USET Dome
Humain Radio Telescopes
 
EUHFORIA predicts the Antarctic Solar Eclipse

Scientists run the EUHFORIA computer programme to have a preview of the solar eclipse of December 4. A chance to check their calculations. Fingers crossed and certainly ask the penguins.

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Antartic Solar Eclipse

Let’s hope the penguins have their eclipse glasses ready. They will form most of the crowd in the Antarctic that will be able to witness a total solar eclipse on December 4. As always, the LYRA and SWAP instruments on PROBA2 are ready to observe this spectacle from their sun-synchronous orbit around Earth.

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An exit in style

NOAA 2891 produced a photogenic solar eruption late on 9 November, while it was already well behind the northwest solar limb.The event was accompanied by an interesting feature, the so-called Supra Arcade Downflows (SADs).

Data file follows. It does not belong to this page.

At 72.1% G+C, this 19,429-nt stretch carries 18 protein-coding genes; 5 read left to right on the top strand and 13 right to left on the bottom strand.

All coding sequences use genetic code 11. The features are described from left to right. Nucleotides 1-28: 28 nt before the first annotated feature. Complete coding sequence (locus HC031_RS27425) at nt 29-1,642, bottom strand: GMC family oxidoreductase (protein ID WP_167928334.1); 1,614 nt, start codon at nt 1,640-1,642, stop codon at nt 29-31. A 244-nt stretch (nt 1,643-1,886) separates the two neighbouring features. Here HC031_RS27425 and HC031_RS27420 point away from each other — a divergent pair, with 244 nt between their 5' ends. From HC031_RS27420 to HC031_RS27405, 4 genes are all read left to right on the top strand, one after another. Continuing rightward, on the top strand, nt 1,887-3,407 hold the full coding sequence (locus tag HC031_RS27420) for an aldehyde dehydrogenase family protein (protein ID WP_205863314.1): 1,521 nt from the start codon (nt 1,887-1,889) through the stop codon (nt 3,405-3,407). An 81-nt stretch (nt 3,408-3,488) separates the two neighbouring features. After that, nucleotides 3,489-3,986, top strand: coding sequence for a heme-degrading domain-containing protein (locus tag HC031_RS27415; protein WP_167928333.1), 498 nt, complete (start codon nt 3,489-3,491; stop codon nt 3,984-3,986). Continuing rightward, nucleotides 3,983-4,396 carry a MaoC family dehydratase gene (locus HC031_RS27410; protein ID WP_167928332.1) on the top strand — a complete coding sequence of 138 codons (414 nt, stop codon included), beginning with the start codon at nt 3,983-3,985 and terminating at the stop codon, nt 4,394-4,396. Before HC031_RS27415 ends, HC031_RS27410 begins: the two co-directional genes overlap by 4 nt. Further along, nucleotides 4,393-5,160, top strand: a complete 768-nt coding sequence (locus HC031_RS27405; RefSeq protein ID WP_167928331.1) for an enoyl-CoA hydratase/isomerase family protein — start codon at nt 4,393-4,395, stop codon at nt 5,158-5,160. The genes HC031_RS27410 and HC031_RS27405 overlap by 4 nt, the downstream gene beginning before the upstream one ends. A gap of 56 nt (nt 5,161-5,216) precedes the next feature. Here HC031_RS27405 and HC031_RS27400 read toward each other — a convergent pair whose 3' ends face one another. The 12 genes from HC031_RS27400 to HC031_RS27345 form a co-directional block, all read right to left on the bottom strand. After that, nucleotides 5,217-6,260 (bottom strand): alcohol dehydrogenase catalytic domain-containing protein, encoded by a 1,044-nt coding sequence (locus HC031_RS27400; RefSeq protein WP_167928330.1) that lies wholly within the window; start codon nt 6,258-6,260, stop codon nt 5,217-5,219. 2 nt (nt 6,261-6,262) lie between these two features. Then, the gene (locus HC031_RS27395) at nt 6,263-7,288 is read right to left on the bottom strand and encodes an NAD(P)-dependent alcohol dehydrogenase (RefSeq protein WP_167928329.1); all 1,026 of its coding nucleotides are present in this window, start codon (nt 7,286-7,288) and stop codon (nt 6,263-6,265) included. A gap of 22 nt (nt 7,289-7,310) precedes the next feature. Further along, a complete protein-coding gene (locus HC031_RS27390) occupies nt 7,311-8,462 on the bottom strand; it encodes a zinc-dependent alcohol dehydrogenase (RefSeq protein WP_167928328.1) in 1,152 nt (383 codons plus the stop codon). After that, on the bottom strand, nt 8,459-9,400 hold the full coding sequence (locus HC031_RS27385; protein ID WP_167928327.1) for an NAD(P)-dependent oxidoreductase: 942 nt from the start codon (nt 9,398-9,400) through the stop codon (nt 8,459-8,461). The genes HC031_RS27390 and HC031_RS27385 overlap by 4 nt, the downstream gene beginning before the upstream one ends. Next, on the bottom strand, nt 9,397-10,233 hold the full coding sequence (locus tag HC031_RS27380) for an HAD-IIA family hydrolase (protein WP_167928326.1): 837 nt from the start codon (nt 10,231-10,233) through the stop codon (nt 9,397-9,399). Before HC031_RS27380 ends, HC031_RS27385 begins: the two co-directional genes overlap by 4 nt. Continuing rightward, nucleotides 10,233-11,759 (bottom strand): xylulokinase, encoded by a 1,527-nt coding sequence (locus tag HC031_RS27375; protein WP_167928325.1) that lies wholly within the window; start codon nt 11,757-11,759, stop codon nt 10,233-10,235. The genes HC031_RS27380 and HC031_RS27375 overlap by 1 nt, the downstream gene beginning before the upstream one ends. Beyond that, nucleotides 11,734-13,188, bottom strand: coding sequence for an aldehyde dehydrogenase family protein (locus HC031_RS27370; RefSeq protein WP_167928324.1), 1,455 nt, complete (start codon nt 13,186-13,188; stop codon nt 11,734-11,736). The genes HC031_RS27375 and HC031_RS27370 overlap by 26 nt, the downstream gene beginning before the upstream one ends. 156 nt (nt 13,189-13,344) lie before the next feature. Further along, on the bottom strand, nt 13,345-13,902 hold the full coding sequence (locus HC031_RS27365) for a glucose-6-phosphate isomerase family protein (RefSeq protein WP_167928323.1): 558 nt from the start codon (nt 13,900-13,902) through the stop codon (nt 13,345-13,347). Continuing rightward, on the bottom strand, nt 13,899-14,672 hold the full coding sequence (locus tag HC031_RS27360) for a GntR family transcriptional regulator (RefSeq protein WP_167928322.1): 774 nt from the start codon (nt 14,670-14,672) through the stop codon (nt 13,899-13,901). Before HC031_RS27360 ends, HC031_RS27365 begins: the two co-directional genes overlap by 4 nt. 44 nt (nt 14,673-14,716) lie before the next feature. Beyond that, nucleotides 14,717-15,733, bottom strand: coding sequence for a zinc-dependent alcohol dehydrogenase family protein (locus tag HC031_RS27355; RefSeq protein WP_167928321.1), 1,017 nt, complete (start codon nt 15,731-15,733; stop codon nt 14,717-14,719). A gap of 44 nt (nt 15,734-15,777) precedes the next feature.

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Solar Orbiter returns to Earth for a last goodbye (EN - NL - FR)

On 27 November 2021, the Solar Orbiter spacecraft returns from its voyages in deep space, and will pass at only a few hundred kilometers above the Earth's surface. This manoeuvre is needed to get Solar Orbiter in a new orbit to go yet closer to the Sun. During this flyby, Solar Orbiter unfortunately needs to cross the clouds of space junk that surround Earth, making it a risky visit to our planet.

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Fundamental Research

The STCE does Fundamental Research.

Public Outreach

Open DoorsThe STCE does public outreach during the STCE Annual Meeting and the Open Doors of the Space Pole in Uccle.

One of the highlights of the Open Doors is always a visit to the Solar Dome. A small introductory presentation is first given in the corridor of the SIDC. Skilled observers and space weather forecasters explain in laymen terminology what sunspots are, how they are observed, why these observations are so important, and how solar eruptions affect us and our technology. Then, the small groups of 10-15 people are guided stairs towards the top of the solar dome. There, the various solar telescopes are shown and their specific applications are discussed. Weather permitting, the visitors can also make solar observations using a projected solar image from the white light solar telescope. During and after the visit, there is plenty of opportunity to ask questions to the guides.

 

Travel Info

 

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